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Ian Waller reviews a quite stunning piece of thoughtful and genuinely moving theatre

The Kite Runner, playing until 23 March at the Theatre Royal in Bath, is quite simply one of the most outstanding theatrical productions that I have seen for a very long time. I’ll be absolutely honest – I knew nothing about the story before last night and was only really going as my wife had read the book and loved it.

However, as the final curtain fell, I left the theatre genuinely moved by the amazing telling of an incredible story that simply can’t fail to affect anyone privileged enough to secure a seat.

The Kite Runner tells the story of two friends, the show’s narrator and central character, Amir (Stuart Vincent) and his best friend Hassan (Yazdan Qafouri), who live together in Afghanistan in the grounds of Amir’s father, Baba’s (Dean Rehman) grand house – although for Amir it’s in the luxury of the main house, while Hassan shares a servant’s shack with his father Ali (Tiran Aakel).

Stuart Vincent and Yazdan Qafouri with Dean Rehman and Christopher Glover (Photo Barry Rivett)

Despite the difference in wealth and power, the boys love each other’s company and enjoy nothing more than exploring the grounds and the excitement of the kite flying contests, with Amir excelling at the controls and Ali the expert runner who sets off to recover the defeated shapes that fall in battle.

However, when Ali suffers at the hands of the local hoodlum while a terrified Amir can only look on, paralysed by fear, the friendship falls apart, just as their home country descends into war, invasion and the terrible rise of Taliban control.

What develops is beautifully told tale of guilt, shame, friendship and forgiveness across a backdrop of fear and societal hierarchy. With a simple set that cleverly uses the same silhouetted backdrop to show the outline of rural Afghanistan and the skyscrapers of San Francisco, the story develops across the years, taking Amir from the innocent and traumatised child to finding new purpose in America.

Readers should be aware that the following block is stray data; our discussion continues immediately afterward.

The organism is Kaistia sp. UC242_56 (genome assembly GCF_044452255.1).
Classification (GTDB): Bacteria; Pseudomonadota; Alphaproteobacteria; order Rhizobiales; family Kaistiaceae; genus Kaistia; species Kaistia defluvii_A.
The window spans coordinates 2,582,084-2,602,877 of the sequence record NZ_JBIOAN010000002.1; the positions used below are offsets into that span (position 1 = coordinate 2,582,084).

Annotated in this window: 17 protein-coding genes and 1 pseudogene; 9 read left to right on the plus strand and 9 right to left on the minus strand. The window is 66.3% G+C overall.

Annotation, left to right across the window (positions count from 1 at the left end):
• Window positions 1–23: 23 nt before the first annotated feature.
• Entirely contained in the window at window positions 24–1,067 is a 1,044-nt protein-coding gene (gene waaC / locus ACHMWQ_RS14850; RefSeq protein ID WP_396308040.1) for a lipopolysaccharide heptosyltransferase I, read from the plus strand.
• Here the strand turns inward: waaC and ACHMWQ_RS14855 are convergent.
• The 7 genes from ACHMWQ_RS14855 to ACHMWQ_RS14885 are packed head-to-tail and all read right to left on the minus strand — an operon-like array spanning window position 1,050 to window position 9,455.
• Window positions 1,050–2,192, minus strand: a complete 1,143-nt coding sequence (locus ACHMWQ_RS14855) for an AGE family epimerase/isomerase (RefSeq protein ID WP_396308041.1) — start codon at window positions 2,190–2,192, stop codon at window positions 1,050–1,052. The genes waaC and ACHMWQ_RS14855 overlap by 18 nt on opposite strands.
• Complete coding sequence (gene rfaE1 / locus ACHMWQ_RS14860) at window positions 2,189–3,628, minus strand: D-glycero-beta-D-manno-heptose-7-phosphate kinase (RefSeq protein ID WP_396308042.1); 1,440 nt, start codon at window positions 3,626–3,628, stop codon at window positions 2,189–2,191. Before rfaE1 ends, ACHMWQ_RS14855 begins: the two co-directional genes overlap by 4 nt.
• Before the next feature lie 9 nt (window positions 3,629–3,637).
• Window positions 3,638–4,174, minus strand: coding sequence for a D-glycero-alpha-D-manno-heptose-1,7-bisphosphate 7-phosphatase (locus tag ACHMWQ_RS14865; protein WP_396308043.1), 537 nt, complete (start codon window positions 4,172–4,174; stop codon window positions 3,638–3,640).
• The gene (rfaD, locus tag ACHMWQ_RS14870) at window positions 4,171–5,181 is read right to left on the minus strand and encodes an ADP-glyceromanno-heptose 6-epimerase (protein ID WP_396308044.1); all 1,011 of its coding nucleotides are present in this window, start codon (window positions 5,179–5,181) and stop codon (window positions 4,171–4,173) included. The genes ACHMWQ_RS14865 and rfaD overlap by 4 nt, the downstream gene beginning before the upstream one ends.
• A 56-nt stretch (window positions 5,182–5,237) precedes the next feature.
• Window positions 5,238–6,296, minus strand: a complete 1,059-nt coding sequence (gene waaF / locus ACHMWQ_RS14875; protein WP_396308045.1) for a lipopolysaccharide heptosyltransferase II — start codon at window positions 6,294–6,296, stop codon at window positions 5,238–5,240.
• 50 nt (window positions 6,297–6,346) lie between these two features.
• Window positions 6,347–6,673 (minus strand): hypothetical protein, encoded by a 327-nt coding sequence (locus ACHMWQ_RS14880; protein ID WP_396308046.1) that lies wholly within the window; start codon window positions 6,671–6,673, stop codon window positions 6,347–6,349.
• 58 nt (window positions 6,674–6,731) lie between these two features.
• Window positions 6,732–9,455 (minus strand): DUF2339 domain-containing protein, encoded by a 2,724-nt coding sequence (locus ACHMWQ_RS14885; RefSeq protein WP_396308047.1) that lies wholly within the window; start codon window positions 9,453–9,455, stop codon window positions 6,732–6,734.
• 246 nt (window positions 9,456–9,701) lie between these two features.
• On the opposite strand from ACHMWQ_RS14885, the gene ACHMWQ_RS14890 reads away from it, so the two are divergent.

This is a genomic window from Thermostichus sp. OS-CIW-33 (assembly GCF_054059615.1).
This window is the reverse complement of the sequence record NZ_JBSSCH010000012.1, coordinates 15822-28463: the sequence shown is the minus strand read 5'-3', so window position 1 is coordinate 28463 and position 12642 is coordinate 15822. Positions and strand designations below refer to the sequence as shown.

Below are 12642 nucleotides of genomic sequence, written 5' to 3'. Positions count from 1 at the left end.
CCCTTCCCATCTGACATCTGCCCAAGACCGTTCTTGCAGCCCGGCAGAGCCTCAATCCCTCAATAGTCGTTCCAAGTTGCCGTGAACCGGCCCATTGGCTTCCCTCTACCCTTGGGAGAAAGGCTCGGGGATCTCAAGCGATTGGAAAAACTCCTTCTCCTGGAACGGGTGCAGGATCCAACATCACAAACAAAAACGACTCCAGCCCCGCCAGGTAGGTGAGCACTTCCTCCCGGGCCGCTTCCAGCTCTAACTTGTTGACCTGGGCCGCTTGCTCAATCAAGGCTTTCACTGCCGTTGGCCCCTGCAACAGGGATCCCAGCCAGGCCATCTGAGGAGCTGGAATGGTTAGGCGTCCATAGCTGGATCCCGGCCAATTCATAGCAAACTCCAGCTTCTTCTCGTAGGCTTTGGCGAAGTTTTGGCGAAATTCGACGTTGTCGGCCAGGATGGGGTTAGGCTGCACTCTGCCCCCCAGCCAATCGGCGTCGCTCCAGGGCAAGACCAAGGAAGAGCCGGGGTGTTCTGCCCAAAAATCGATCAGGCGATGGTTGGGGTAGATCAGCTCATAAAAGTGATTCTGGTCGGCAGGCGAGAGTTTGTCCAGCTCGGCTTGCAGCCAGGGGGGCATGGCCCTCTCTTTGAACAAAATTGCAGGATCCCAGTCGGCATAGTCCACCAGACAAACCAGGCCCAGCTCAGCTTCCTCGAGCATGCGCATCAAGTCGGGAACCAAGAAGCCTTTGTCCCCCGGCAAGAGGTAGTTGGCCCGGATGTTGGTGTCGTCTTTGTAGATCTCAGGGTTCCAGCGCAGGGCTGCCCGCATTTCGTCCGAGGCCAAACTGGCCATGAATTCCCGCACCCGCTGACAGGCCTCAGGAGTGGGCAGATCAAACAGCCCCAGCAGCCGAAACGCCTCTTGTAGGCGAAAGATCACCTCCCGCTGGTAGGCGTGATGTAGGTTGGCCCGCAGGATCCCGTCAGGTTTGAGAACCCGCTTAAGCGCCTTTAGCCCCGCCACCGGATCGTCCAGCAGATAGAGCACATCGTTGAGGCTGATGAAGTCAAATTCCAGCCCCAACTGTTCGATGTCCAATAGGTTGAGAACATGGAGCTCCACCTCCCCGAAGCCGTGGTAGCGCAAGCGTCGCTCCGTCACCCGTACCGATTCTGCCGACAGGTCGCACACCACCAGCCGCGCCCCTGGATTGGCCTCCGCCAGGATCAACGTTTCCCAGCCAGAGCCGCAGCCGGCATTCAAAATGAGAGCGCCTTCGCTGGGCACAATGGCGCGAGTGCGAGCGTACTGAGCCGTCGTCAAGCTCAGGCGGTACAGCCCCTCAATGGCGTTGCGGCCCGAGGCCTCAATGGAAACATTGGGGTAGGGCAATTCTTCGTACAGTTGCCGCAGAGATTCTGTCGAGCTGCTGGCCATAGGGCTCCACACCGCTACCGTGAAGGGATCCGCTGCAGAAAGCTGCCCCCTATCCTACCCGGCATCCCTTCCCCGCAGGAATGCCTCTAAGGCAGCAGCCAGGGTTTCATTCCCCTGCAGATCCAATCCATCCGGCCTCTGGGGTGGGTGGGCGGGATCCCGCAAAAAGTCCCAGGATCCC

Throughout the performances of full of emotion and humanity – of the best and worst kinds. In the lead role, Stuart Vincent revisits his character’s childhood with real skill, with the bearded adult actor easily taking on the ways of an innocent boy playing with his friend. Similarly, Yazdan Qafouri as Hassan is every inch the loyal and loving friend, utterly dedicated to his friend and uncaring about the chasm in class that divides them.

Dean Rehman, Sulin Hasso, Stuart Vincent and Daphne Kouma (Photo Barry Rivett)

Around them, Dean Rehman shows how Baba’s traditional pride battles with an impatience and lack of understanding for his son, and yet you can’t help but admire the character of the man and genuinely care when illness strikes him.

The Kite Runner is also a story that opens a window on an Afghanistan before the horrors of the Russian invasion and the rise of the Taliban, and how the terrors that follow destroyed a society that, let’s be honest, wasn’t that far from the Western freedoms that we enjoy today. And yet in no time, it was torn away, leaving the lucky victims to escape to scratch a new life elsewhere, while those left behind fair far worse.

Ultimately, The Kite Runner is about the relationships that form of the basis of the story, intertwined with feelings of tradition, service, shame and duty. The result it genuinely touching and intensely powerful. There were times when the story left the sold-out audience wide-eyed and rapt, completely given over to the story that while told from such a distance in time and geography, remains relevant and close.

The Kite Runner appears at the Theatre Royal Bath from Monday 18th to Saturday 23rd March. To book tickets contact the Theatre Royal Bath Box Office on 01225 448844 or visit